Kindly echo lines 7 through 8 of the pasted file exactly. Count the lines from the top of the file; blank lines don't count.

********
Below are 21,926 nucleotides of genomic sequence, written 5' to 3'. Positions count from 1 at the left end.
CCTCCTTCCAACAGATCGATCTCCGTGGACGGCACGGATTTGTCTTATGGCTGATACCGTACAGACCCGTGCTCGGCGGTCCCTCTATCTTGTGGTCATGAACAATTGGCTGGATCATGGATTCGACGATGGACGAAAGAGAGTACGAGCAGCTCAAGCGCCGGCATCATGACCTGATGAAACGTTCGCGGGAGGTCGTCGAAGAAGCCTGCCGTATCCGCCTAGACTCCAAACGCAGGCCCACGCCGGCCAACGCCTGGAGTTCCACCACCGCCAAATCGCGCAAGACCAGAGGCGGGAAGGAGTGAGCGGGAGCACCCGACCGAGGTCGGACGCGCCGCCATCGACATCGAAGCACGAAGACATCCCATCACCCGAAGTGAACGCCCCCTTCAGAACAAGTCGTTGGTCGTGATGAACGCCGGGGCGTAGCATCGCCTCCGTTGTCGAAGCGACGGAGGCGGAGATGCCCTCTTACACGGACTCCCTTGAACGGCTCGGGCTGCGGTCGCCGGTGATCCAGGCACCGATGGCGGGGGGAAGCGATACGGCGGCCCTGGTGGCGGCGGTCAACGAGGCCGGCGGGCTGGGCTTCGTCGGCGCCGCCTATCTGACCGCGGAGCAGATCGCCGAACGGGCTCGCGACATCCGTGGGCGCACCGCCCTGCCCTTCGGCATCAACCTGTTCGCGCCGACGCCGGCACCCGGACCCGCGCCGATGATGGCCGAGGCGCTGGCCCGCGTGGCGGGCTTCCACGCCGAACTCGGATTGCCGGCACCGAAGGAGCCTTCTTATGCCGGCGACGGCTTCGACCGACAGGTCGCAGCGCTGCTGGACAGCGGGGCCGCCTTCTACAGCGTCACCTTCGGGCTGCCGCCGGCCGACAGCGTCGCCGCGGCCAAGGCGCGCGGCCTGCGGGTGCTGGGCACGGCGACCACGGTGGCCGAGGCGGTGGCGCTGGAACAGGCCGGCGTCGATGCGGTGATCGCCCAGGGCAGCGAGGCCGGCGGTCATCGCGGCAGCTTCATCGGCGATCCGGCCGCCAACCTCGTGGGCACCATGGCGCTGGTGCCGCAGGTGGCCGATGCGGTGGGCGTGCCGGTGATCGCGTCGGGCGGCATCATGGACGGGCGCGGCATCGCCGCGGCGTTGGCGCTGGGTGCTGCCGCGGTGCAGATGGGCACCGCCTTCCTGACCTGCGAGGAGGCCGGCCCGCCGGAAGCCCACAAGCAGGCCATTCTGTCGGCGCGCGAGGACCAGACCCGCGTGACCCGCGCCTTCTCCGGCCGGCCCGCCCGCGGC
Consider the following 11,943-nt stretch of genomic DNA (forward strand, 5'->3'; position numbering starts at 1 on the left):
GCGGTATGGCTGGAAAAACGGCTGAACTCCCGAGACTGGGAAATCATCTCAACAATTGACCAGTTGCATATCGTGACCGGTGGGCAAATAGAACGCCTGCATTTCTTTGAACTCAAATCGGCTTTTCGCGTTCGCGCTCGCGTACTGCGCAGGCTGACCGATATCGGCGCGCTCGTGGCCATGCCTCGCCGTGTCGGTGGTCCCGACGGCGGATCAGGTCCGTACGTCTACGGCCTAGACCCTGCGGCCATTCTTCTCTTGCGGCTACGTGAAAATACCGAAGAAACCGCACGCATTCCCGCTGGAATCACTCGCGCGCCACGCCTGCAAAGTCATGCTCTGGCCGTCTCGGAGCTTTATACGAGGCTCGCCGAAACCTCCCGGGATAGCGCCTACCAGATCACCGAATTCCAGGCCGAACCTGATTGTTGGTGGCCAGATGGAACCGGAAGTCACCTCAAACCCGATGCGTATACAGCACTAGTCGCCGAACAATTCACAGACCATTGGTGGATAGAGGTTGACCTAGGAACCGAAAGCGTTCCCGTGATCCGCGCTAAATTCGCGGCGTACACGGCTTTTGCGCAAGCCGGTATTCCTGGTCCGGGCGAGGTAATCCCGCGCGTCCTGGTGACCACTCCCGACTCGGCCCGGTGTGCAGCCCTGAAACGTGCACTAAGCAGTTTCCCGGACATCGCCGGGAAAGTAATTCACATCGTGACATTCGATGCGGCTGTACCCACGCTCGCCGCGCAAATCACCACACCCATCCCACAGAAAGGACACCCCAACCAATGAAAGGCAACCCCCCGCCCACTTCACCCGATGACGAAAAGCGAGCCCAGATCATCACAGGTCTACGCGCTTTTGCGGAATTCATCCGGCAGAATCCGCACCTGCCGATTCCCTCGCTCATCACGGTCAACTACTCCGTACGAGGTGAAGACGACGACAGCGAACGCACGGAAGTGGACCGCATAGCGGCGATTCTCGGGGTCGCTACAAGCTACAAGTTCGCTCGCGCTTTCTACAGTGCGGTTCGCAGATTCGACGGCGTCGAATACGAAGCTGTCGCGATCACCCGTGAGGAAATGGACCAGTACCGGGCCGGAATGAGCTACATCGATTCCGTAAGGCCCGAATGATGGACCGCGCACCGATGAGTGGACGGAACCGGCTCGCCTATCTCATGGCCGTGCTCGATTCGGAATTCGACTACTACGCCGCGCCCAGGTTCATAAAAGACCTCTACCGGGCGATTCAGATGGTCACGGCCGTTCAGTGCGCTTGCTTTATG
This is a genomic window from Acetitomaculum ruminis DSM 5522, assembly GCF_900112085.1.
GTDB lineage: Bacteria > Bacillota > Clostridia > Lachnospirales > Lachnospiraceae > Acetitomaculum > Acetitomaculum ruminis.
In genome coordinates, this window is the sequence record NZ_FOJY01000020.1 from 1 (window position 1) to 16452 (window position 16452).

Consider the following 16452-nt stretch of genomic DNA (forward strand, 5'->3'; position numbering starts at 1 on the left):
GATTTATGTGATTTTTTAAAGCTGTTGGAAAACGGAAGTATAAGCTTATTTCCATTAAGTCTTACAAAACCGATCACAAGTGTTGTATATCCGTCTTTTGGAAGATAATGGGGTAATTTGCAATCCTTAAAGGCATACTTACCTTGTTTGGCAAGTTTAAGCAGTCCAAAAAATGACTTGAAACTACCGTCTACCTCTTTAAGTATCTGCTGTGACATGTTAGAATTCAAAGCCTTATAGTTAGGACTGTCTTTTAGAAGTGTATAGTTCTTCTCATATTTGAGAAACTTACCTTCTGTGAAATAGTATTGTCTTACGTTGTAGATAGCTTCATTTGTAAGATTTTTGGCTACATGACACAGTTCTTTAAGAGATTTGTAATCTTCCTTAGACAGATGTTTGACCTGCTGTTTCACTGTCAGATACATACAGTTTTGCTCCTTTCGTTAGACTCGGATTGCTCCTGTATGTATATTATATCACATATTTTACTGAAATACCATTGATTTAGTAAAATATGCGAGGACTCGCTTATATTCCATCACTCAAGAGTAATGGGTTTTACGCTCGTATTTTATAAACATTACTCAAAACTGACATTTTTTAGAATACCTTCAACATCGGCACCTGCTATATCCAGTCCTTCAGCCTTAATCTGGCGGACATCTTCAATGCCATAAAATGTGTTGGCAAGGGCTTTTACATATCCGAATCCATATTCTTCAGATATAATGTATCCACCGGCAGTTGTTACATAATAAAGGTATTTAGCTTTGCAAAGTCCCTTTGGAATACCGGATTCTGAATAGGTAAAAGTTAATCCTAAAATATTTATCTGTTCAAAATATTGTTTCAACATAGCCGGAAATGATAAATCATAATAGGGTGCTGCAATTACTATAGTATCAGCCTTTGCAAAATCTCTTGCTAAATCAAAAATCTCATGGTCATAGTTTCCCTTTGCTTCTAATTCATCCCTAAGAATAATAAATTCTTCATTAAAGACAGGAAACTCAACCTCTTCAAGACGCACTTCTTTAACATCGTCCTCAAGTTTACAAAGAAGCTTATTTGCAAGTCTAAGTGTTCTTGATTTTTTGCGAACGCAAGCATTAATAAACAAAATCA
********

In genome coordinates, this window is the sequence record NZ_FOJY01000020.1 from 1 (window position 1) to 16452 (window position 16452).

Consider the following 16452-nt stretch of genomic DNA (forward strand, 5'->3'; position numbering starts at 1 on the left):